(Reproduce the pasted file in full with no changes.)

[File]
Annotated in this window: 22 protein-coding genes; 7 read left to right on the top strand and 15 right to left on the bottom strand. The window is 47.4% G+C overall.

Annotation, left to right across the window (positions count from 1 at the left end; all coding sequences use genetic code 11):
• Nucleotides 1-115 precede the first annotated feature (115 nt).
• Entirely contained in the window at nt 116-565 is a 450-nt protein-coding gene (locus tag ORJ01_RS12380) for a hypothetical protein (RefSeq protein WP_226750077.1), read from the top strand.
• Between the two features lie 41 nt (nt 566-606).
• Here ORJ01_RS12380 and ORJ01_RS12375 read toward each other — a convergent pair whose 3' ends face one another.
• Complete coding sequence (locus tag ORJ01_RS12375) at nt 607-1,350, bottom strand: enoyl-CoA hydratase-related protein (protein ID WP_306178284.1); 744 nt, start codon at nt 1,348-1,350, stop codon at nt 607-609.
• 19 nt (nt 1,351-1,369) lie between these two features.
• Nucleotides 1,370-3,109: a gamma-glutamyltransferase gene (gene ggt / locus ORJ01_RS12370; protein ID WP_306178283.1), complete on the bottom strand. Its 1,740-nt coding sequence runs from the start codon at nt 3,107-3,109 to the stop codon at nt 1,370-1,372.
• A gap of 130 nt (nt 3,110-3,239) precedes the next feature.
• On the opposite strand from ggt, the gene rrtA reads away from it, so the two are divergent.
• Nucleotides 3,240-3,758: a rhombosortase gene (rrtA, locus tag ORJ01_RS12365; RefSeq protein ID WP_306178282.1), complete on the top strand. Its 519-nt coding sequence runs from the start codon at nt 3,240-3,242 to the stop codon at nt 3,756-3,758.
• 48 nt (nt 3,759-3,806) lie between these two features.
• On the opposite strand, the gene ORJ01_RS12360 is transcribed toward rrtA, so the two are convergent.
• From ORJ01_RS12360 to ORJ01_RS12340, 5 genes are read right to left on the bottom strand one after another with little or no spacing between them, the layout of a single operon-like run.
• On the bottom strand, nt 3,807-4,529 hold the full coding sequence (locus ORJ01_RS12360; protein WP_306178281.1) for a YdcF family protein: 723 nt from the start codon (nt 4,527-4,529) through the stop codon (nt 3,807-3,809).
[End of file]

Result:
Annotated in this window: 22 protein-coding genes; 7 read left to right on the top strand and 15 right to left on the bottom strand. The window is 47.4% G+C overall.

Annotation, left to right across the window (positions count from 1 at the left end; all coding sequences use genetic code 11):
• Nucleotides 1-115 precede the first annotated feature (115 nt).
• Entirely contained in the window at nt 116-565 is a 450-nt protein-coding gene (locus tag ORJ01_RS12380) for a hypothetical protein (RefSeq protein WP_226750077.1), read from the top strand.
• Between the two features lie 41 nt (nt 566-606).
• Here ORJ01_RS12380 and ORJ01_RS12375 read toward each other — a convergent pair whose 3' ends face one another.
• Complete coding sequence (locus tag ORJ01_RS12375) at nt 607-1,350, bottom strand: enoyl-CoA hydratase-related protein (protein ID WP_306178284.1); 744 nt, start codon at nt 1,348-1,350, stop codon at nt 607-609.
• 19 nt (nt 1,351-1,369) lie between these two features.
• Nucleotides 1,370-3,109: a gamma-glutamyltransferase gene (gene ggt / locus ORJ01_RS12370; protein ID WP_306178283.1), complete on the bottom strand. Its 1,740-nt coding sequence runs from the start codon at nt 3,107-3,109 to the stop codon at nt 1,370-1,372.
• A gap of 130 nt (nt 3,110-3,239) precedes the next feature.
• On the opposite strand from ggt, the gene rrtA reads away from it, so the two are divergent.
• Nucleotides 3,240-3,758: a rhombosortase gene (rrtA, locus tag ORJ01_RS12365; RefSeq protein ID WP_306178282.1), complete on the top strand. Its 519-nt coding sequence runs from the start codon at nt 3,240-3,242 to the stop codon at nt 3,756-3,758.
• 48 nt (nt 3,759-3,806) lie between these two features.
• On the opposite strand, the gene ORJ01_RS12360 is transcribed toward rrtA, so the two are convergent.
• From ORJ01_RS12360 to ORJ01_RS12340, 5 genes are read right to left on the bottom strand one after another with little or no spacing between them, the layout of a single operon-like run.
• On the bottom strand, nt 3,807-4,529 hold the full coding sequence (locus ORJ01_RS12360; protein WP_306178281.1) for a YdcF family protein: 723 nt from the start codon (nt 4,527-4,529) through the stop codon (nt 3,807-3,809).